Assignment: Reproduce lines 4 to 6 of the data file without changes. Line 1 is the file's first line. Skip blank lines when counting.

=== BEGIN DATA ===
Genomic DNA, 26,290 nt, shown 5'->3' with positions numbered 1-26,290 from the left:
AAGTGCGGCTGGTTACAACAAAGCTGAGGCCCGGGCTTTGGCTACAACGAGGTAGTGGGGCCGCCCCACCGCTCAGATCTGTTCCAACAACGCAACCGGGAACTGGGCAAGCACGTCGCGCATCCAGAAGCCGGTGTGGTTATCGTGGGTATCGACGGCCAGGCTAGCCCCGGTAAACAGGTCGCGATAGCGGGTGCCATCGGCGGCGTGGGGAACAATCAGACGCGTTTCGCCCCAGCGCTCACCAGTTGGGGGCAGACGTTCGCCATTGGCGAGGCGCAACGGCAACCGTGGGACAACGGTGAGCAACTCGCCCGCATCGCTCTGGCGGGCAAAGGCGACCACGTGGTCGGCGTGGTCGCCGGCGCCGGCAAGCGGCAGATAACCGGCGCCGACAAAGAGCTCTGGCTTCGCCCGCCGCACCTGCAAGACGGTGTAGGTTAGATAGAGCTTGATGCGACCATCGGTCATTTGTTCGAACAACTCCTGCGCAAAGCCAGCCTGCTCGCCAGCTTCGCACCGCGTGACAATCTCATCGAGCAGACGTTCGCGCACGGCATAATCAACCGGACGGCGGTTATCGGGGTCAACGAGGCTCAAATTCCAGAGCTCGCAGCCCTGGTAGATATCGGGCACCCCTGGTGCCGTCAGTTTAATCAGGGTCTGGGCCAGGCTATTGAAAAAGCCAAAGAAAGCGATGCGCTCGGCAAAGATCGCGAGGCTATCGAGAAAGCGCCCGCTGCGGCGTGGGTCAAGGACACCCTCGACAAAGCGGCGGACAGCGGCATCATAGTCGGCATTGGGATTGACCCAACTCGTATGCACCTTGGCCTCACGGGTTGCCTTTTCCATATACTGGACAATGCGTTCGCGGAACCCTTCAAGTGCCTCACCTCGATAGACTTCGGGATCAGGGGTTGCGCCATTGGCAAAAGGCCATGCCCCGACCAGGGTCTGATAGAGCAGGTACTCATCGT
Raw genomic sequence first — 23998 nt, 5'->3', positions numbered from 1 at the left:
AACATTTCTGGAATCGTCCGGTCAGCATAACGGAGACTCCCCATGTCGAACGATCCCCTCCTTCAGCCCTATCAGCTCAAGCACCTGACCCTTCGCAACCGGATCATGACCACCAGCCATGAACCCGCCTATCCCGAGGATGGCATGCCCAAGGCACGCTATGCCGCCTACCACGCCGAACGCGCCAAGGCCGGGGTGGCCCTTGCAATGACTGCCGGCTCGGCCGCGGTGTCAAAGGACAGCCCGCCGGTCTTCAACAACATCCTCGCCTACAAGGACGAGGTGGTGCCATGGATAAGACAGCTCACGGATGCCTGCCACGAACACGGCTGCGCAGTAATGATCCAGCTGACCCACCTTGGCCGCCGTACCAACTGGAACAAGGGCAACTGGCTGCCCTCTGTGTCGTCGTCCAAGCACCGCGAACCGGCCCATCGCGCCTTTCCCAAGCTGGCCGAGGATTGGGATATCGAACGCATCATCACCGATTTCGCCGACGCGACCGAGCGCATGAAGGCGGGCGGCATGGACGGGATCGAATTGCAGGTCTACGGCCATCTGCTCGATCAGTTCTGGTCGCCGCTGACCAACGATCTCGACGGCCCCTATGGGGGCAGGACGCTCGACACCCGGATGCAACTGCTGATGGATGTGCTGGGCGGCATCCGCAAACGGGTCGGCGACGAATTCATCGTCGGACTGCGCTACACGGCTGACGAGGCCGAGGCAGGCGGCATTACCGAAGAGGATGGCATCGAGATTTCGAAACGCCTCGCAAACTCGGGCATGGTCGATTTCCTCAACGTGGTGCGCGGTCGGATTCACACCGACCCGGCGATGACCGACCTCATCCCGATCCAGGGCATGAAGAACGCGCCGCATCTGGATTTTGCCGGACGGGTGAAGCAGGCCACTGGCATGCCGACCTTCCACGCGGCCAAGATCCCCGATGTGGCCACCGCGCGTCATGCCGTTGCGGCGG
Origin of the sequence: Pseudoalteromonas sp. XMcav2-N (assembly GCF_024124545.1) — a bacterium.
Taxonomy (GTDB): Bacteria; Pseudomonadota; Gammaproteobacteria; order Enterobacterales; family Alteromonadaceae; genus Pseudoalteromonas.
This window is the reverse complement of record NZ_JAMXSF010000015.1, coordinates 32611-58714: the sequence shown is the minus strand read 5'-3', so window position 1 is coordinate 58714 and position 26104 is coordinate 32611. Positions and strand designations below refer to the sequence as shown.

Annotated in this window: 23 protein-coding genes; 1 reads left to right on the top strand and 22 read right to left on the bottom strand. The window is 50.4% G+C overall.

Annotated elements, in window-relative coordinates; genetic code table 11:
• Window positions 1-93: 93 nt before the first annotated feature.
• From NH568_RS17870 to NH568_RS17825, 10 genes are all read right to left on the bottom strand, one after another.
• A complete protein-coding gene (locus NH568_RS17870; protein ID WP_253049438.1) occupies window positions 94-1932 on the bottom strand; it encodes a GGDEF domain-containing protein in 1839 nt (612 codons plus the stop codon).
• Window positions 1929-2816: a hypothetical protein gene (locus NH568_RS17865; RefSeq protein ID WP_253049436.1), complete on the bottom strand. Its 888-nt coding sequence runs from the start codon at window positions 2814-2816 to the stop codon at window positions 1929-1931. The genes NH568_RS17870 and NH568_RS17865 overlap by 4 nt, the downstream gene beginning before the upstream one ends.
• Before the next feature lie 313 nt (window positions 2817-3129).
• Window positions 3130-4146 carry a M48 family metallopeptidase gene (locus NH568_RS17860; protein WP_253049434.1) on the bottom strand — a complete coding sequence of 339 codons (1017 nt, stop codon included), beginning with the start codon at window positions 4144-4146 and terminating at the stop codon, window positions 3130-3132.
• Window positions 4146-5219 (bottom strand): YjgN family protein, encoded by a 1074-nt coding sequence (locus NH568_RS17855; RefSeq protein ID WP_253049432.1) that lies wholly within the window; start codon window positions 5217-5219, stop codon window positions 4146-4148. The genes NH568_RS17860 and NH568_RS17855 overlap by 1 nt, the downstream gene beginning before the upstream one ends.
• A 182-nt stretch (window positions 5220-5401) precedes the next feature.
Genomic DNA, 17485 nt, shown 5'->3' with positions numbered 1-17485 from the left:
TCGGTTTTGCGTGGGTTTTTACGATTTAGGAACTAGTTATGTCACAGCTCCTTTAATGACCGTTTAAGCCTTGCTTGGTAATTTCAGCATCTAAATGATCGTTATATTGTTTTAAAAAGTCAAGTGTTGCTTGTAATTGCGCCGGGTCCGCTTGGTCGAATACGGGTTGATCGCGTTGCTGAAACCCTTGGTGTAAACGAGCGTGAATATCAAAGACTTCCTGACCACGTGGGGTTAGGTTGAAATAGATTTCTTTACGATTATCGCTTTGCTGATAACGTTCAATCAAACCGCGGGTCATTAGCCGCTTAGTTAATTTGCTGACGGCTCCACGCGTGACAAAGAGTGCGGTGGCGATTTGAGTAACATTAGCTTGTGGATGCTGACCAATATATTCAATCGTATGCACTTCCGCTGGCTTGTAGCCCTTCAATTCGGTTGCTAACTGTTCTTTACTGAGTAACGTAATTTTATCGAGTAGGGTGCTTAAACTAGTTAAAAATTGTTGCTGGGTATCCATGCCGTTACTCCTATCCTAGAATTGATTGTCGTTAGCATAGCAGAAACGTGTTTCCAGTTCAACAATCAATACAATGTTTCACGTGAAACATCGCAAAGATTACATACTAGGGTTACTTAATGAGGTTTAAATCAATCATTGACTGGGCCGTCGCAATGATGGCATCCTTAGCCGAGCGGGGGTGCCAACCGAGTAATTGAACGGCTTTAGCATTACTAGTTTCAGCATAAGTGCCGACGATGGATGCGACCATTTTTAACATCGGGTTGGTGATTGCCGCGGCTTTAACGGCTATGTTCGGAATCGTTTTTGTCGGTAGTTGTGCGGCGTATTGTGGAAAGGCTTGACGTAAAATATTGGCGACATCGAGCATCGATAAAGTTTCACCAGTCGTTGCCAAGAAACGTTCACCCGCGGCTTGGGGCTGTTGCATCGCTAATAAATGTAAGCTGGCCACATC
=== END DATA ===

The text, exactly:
AACATTTCTGGAATCGTCCGGTCAGCATAACGGAGACTCCCCATGTCGAACGATCCCCTCCTTCAGCCCTATCAGCTCAAGCACCTGACCCTTCGCAACCGGATCATGACCACCAGCCATGAACCCGCCTATCCCGAGGATGGCATGCCCAAGGCACGCTATGCCGCCTACCACGCCGAACGCGCCAAGGCCGGGGTGGCCCTTGCAATGACTGCCGGCTCGGCCGCGGTGTCAAAGGACAGCCCGCCGGTCTTCAACAACATCCTCGCCTACAAGGACGAGGTGGTGCCATGGATAAGACAGCTCACGGATGCCTGCCACGAACACGGCTGCGCAGTAATGATCCAGCTGACCCACCTTGGCCGCCGTACCAACTGGAACAAGGGCAACTGGCTGCCCTCTGTGTCGTCGTCCAAGCACCGCGAACCGGCCCATCGCGCCTTTCCCAAGCTGGCCGAGGATTGGGATATCGAACGCATCATCACCGATTTCGCCGACGCGACCGAGCGCATGAAGGCGGGCGGCATGGACGGGATCGAATTGCAGGTCTACGGCCATCTGCTCGATCAGTTCTGGTCGCCGCTGACCAACGATCTCGACGGCCCCTATGGGGGCAGGACGCTCGACACCCGGATGCAACTGCTGATGGATGTGCTGGGCGGCATCCGCAAACGGGTCGGCGACGAATTCATCGTCGGACTGCGCTACACGGCTGACGAGGCCGAGGCAGGCGGCATTACCGAAGAGGATGGCATCGAGATTTCGAAACGCCTCGCAAACTCGGGCATGGTCGATTTCCTCAACGTGGTGCGCGGTCGGATTCACACCGACCCGGCGATGACCGACCTCATCCCGATCCAGGGCATGAAGAACGCGCCGCATCTGGATTTTGCCGGACGGGTGAAGCAGGCCACTGGCATGCCGACCTTCCACGCGGCCAAGATCCCCGATGTGGCCACCGCGCGTCATGCCGTTGCGGCGG
Origin of the sequence: Pseudoalteromonas sp. XMcav2-N (assembly GCF_024124545.1) — a bacterium.
Taxonomy (GTDB): Bacteria; Pseudomonadota; Gammaproteobacteria; order Enterobacterales; family Alteromonadaceae; genus Pseudoalteromonas.